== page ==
Ideas sometimes come when you least expect it. Even when you’re just kicking back and maybe shooting a game of pool to pass the time, a thought or an image may come that sets your mind on fire. Sometimes it might even be the atmosphere of your surroundings that may be the spark that sets you mind alight with ideas and possibilities.
As writers, our minds are always working on ideas or stories, even when we’re not aware of it. And i find this idea to be a great comfort to me. There are times when the old “Writer’s Block” comes to visit and I find myself staring at my computer screen for hours or even days. I want to write something but nothing comes. On days like that I’ll try working through the block, or exercising, or bouncing ideas off other people… all to no avail.
But then I’ll decide to get out and about for a while. Sometimes I’ll go to a mall, or do some shopping, or wander down by the beach. I don’t always find the answers I’m seeking and after a while may even stop trying. However, I do so knowing that sooner or later, something is going to fire my imagination up and I’ll be ready to get back on my computer and finish the story I’d been working on. Why? Because I’m always writing… even when I don’t realize it. I hope the same is true for all of you.
Until next time, take care and keep writing everyone!
With the coming of Halloween, I’ve been in a mood for scary books. So today I decided to pull out one of my favorites and do a review on it. This was the first novel I read by Mr. Straub, but it got me hooked. I’ve read a number of his other works and he has yet to keep me entertained and enthralled….
“From A Buick 8” was one of the first books I read by Mr. King after many years of taking a pass on his work. His novel “Misery” had gone to places I found too intense and terrifying because the only monster in that piece had been human. There were no safety-barriers of the supernatural involved, just madness, obsession and torture.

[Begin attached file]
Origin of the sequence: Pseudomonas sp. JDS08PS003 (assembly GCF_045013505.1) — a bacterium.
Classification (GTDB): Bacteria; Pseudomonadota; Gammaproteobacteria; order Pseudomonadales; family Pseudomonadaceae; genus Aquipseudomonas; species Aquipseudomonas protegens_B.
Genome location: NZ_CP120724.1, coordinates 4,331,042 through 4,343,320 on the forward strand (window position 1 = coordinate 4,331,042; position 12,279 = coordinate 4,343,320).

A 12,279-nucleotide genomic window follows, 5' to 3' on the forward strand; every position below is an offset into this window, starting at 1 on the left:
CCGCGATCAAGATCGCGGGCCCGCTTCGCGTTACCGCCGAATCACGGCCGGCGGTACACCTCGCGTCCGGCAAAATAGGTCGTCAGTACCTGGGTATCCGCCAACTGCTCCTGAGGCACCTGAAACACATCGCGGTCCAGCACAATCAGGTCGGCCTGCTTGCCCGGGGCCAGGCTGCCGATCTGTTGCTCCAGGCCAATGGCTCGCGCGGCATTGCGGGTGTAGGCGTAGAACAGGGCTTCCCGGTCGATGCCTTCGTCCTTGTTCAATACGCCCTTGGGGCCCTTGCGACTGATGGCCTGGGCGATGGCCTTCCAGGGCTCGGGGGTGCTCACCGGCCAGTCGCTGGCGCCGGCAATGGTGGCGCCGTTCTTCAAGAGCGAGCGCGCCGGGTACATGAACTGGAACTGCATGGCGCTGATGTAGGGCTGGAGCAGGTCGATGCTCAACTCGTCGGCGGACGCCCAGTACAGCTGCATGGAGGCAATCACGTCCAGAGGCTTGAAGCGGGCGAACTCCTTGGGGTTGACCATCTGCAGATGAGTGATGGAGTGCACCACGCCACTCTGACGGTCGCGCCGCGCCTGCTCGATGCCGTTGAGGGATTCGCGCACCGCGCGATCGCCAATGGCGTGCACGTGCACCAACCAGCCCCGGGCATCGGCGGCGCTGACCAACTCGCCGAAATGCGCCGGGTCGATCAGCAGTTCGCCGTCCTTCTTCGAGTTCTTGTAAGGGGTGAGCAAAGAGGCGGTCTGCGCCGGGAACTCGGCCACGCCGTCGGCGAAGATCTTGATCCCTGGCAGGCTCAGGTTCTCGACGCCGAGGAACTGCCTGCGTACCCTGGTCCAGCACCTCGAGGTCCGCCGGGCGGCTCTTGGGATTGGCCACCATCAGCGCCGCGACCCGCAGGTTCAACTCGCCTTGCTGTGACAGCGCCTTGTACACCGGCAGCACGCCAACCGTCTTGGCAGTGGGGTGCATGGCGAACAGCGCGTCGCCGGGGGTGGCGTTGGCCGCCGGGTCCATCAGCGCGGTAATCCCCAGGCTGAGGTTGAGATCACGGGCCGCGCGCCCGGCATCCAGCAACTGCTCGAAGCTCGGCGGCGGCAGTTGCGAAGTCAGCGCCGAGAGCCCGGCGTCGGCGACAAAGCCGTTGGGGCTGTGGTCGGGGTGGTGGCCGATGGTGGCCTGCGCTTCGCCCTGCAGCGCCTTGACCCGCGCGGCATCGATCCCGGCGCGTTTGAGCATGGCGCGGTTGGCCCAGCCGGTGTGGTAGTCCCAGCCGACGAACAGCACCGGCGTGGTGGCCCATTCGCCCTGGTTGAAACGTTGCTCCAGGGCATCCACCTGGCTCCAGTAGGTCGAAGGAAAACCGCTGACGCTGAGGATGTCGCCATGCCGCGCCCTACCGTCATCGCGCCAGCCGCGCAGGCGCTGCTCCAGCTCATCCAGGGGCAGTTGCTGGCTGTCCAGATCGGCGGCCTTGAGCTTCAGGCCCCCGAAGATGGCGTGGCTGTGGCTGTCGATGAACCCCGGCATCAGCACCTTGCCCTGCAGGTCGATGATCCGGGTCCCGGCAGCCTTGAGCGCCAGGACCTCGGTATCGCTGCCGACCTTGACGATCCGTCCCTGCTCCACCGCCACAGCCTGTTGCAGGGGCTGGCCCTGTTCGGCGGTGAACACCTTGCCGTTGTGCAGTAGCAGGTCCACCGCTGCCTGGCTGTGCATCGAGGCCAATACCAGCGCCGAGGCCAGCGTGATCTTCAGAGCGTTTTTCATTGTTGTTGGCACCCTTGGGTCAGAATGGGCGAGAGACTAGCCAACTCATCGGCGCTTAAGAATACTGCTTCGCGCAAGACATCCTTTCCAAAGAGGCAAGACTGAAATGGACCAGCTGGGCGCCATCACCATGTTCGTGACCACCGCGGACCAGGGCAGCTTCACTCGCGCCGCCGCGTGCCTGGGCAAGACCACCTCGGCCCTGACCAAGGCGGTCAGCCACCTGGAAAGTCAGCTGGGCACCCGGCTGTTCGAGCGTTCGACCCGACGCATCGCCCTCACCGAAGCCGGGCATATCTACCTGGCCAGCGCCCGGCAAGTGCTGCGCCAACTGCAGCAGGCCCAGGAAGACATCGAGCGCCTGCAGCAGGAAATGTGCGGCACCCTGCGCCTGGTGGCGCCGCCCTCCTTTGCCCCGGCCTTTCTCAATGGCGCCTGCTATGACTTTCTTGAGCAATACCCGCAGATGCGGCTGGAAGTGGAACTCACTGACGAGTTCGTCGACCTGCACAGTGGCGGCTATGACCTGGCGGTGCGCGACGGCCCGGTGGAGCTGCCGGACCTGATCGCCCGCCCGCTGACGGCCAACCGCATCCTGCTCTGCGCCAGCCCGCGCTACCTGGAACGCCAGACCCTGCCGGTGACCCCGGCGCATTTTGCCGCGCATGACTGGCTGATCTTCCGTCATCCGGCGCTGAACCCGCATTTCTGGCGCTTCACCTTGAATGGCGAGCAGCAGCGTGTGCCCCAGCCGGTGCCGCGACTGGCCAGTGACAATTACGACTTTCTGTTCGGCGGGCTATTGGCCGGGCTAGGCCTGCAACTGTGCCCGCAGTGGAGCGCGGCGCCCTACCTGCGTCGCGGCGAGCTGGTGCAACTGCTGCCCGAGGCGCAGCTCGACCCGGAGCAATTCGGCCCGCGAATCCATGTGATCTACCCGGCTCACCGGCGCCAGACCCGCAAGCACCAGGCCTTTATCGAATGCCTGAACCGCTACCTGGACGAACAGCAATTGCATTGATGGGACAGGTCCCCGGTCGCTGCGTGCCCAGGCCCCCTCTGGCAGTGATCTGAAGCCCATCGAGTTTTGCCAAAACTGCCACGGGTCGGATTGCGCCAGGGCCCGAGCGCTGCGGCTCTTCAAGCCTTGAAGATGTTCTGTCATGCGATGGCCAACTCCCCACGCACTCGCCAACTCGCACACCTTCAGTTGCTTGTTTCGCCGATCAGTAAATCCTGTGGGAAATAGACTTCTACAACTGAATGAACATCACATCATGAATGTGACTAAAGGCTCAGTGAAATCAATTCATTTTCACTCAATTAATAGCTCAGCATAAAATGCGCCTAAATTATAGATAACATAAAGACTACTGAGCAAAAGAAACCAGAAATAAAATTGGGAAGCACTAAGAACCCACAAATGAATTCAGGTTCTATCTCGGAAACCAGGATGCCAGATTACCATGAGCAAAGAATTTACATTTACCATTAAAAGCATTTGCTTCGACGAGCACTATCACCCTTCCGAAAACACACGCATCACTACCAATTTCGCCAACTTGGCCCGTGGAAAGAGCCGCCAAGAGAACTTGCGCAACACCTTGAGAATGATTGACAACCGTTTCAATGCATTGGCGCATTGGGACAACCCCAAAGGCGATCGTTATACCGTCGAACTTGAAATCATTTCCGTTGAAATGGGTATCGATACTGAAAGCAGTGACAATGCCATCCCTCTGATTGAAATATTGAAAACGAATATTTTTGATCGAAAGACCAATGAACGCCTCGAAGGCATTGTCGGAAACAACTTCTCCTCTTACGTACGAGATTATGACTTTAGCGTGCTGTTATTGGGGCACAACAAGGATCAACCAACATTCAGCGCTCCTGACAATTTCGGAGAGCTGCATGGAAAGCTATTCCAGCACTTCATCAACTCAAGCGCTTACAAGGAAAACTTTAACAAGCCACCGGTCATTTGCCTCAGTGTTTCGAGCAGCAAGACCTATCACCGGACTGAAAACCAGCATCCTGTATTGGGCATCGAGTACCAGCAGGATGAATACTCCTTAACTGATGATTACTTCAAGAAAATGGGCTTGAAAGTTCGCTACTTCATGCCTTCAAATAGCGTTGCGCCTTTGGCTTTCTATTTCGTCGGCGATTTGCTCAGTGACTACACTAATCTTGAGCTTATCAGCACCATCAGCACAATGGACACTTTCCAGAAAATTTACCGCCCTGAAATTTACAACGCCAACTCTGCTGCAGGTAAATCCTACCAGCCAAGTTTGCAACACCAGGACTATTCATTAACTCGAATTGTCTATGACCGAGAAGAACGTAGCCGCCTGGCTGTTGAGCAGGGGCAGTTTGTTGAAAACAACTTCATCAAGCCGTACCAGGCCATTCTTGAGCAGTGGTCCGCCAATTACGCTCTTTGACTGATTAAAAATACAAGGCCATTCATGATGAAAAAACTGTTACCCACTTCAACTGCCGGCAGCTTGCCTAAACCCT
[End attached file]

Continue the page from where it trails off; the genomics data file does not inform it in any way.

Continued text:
Yet something about this novel beckoned and I plunged into his world once more and I’m glad it did. The story covers a 25 year period in the lives of a group of state troopers who act as ‘guardians’ over a strange Buick Roadster abandoned at a gas station back in 1979 by a mysterious ‘man in black’ who wandered off and was never seen again.
The vehicle seems to be like any other car… or so you would think at first glance. Then you’d notice little things like how the overall look of the vehicle seems normal, but then you notice little touches that don’t quite add up. For one thing there’s no keys to start it up. The dashboard is a bit off too, like someone created a prop for a movie. But the car is not a Hollywood prop, it’s something much more sinister.
People die around this vehicle, and sometimes ‘things’ come out of it when you least expect it. Things that are not of this world and don’t belong among us.
Mr. King weaves this tale from the different points of view by letting the various troopers in the story share an experience they’ve had or witnessed over the last 25 years as they’ve stood watched over the sinister vehicle, in an attempt to contain the Buick’s sinister powers. This a is a true classic, with many unexpected turns and moments of sheer terror Mr. King is so well-known for.